æ: Is The Narcissist a gay story? A love story? Briefly tell us about it.
I must say that this is not a gay novel per se. This is a novel with a gay protagonist. Briefly, the book starts at a male pageant where the central character is a participant. Then, it picks up and goes on to show why he decides to go to London, then Paris. The story delves a lot into the mind of the character and gradually reveals to readers how his mind developed, changed; how he, as a person changed in the course of events as he carries on a personal battle within - this inner battle of his values, principles, etc. After all, we all have an inherent duality in our nature. This process is later inked out to show how and why he made his choices.
æ: The Narcissist is about a young gay man in London who gradually discovers the darker side of men; you've lived in London and Paris from 2001 to 2003 as a socio-political correspondent. The book begins with the protagonist taking part in a male beauty pageant; you were also once a contestant of the Manhunt contest (2000) in Singapore. How much of the book autobiographical? What parallels would you draw between yourself and the protagonist?
edmund: This is not a roman à clef. No one would be interested to read about my life, and I would not want to write an autobiography, at least not at this point in life, if I ever do. Yes, there are incontrovertible parallels: London, Paris and a male pageant. I would say that every author draws inspiration from things that surround his life; be it place, time or social environment. An author also draws inspiration from the things he has been through plus from the imaginations of his mind, or both. Every writer does that, and I am doing exactly just that.
æ: The Narcissist is your first novel. Why did you choose to write about a young gay man who reluctantly went with his boyfriend to London in to keep the relationship from falling apart but serendipitously finding himself and love in the process?
edmund: Foremost, I must clarify, if you would want to say that he found 'love in the process' as you have put it, then the only person the young man fell in love with was himself. The premise of the novel lies into the head of a narcissist; his thoughts, his ways, his mentality, his rationale of things. More importantly, it trails the path of how he becomes a narcissist: his development from giver to taker; the development from a seed of narcissism to its full-blown form; from one who possesses empathy to one who chooses to give that up. Trailing the route of how his identity changes, how his definition of things in life change, especially those of love.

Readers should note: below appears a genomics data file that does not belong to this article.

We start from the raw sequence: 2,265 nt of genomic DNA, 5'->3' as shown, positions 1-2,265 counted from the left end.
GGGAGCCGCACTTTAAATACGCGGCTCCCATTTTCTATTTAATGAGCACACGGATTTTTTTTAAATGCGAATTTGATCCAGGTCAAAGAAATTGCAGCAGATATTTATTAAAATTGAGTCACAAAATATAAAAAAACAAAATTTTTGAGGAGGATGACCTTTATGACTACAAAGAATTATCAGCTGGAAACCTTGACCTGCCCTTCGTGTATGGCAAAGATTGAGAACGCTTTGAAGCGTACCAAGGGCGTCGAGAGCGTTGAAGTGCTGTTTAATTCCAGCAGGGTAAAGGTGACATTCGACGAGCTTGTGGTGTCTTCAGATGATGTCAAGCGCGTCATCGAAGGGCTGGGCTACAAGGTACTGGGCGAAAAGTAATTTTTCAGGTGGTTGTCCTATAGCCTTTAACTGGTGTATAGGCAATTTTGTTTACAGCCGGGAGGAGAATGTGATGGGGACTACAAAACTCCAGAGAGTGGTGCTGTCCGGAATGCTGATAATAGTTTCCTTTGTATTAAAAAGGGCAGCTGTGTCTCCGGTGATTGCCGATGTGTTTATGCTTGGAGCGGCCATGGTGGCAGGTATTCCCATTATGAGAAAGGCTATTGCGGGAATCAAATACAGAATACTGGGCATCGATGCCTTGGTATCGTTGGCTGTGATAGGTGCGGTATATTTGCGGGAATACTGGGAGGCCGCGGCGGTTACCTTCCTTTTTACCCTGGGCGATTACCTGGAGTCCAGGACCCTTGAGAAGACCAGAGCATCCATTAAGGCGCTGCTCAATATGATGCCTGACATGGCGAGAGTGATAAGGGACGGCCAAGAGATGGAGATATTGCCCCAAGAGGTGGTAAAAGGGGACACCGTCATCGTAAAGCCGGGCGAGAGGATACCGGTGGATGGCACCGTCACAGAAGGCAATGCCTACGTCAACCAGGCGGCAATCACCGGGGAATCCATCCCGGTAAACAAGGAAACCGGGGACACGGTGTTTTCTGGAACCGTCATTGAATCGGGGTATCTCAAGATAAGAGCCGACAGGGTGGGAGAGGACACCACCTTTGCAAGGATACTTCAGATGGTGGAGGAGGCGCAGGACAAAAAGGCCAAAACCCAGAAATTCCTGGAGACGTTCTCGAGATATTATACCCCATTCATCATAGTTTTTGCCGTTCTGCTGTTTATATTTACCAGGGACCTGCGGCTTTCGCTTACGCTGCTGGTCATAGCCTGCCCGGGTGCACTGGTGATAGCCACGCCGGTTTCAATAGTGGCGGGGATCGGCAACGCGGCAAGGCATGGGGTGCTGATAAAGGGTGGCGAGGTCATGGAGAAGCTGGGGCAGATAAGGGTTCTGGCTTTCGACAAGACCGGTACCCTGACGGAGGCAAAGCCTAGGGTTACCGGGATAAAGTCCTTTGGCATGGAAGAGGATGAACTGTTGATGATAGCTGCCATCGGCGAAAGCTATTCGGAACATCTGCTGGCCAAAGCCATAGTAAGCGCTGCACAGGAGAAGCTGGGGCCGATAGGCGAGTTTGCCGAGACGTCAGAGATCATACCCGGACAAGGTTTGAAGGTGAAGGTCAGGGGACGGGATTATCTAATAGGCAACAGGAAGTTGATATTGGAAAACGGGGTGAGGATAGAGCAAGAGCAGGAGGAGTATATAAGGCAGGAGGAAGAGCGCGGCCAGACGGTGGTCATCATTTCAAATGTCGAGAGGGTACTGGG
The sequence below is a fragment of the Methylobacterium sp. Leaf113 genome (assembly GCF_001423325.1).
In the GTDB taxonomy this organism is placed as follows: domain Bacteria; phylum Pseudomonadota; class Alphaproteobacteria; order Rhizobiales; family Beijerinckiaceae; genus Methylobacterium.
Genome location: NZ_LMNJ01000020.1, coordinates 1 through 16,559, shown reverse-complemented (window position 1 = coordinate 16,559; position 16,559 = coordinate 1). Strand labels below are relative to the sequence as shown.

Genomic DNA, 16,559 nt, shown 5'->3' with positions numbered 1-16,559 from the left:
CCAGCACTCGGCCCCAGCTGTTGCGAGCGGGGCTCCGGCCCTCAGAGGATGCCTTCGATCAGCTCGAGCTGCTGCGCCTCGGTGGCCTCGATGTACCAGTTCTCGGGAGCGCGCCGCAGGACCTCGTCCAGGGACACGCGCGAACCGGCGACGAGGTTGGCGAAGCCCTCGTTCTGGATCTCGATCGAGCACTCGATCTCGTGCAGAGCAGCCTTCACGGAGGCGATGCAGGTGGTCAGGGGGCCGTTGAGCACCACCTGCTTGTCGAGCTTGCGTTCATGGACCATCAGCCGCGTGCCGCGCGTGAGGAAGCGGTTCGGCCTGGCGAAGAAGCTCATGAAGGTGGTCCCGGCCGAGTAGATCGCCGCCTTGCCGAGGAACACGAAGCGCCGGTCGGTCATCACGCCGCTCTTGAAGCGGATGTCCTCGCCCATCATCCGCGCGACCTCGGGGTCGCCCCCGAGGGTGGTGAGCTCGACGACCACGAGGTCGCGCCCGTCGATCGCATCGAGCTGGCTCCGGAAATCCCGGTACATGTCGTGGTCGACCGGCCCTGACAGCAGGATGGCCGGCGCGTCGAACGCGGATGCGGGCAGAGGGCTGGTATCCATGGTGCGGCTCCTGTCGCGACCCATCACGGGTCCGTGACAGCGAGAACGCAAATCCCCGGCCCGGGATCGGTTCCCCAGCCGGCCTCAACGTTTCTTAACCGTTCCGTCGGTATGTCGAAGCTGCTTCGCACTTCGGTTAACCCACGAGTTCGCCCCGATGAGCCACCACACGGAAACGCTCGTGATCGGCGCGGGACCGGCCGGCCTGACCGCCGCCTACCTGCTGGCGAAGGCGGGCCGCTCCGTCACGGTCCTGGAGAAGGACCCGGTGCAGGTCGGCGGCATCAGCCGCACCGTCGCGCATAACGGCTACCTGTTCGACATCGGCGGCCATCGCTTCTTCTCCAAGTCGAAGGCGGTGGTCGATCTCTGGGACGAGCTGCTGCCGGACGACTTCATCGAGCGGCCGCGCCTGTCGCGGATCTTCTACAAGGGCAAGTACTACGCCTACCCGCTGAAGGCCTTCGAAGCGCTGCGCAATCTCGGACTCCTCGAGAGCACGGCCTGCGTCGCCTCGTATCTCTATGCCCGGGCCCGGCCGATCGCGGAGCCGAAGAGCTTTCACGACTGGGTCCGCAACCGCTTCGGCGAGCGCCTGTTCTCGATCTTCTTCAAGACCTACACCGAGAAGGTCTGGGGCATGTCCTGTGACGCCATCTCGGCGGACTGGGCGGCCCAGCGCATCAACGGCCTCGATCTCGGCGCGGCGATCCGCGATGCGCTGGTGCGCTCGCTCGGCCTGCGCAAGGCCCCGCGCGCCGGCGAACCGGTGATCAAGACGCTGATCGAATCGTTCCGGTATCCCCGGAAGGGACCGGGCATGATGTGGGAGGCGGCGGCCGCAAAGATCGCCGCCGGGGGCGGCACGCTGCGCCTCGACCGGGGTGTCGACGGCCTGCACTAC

Thus, in order to understand why I used the relationship as a setting, i.e., using the context of the 'relationship' and the 'love' aspects, I think you must realise that they are crucial to The Narcissist because love is the best measure of a person's magnanimity. If one considers himself to be in love, then, he surely would do everything and anything for his loved one. Bearing in mind the correlation between a narcissist and his characteristic self-centred nature, what better way to illustrate this nature, this side of him which is narcissistic or rather, selfish, self-possessed, etc. Of course revealing his thoughts about love becomes the best way to reveal his changing nature.
æ: How were you inspired in this story?
edmund: I was inspired by the people I know; people very close and dear to me. Also, how else not to be inspired when you see narcissistic people all around you today. It's so common. I see so many narcissists around. Take just one example, there seems to be this Sex and the City syndrome here (and maybe wherever there are fans of this show around the world) where people take to the values literally from television. There's much trash out there and it's brainwashing people. Of course, it's also brainwashing a lot of Europeans, not just Asians. Self-indulgence becomes elevated into a virtue, like in Sex and the City. It's always about 'Me, myself and I', doesn't it. And people are literally buying into it.
Don't get me wrong, I ain't no conservative. I like watching Sex and the City but I draw a line somewhere. But all I am saying is that these people should do some critical thinking on their own rather just plain absorbing of values; values imposed by another entity or the environment.
æ: Why has the protagonist no name, and why did you choose to do it in a first-person narrative? Wouldn't you be more afraid that it might give people the idea that it is an autobiography?
edmund: I chose a nameless protagonist because I wanted to do something different, something which would allow people to feel a certain sense of intimacy when they read the novel, as if they were the ones who were experiencing everything first-hand without the baggage of names which comes into one's head whenever you hear or see them. Each person, after all, has a preconceived idea of an accompanying personality to a particular name, say Mark to me may represent someone who is goody-two-shoes or John could be someone boring.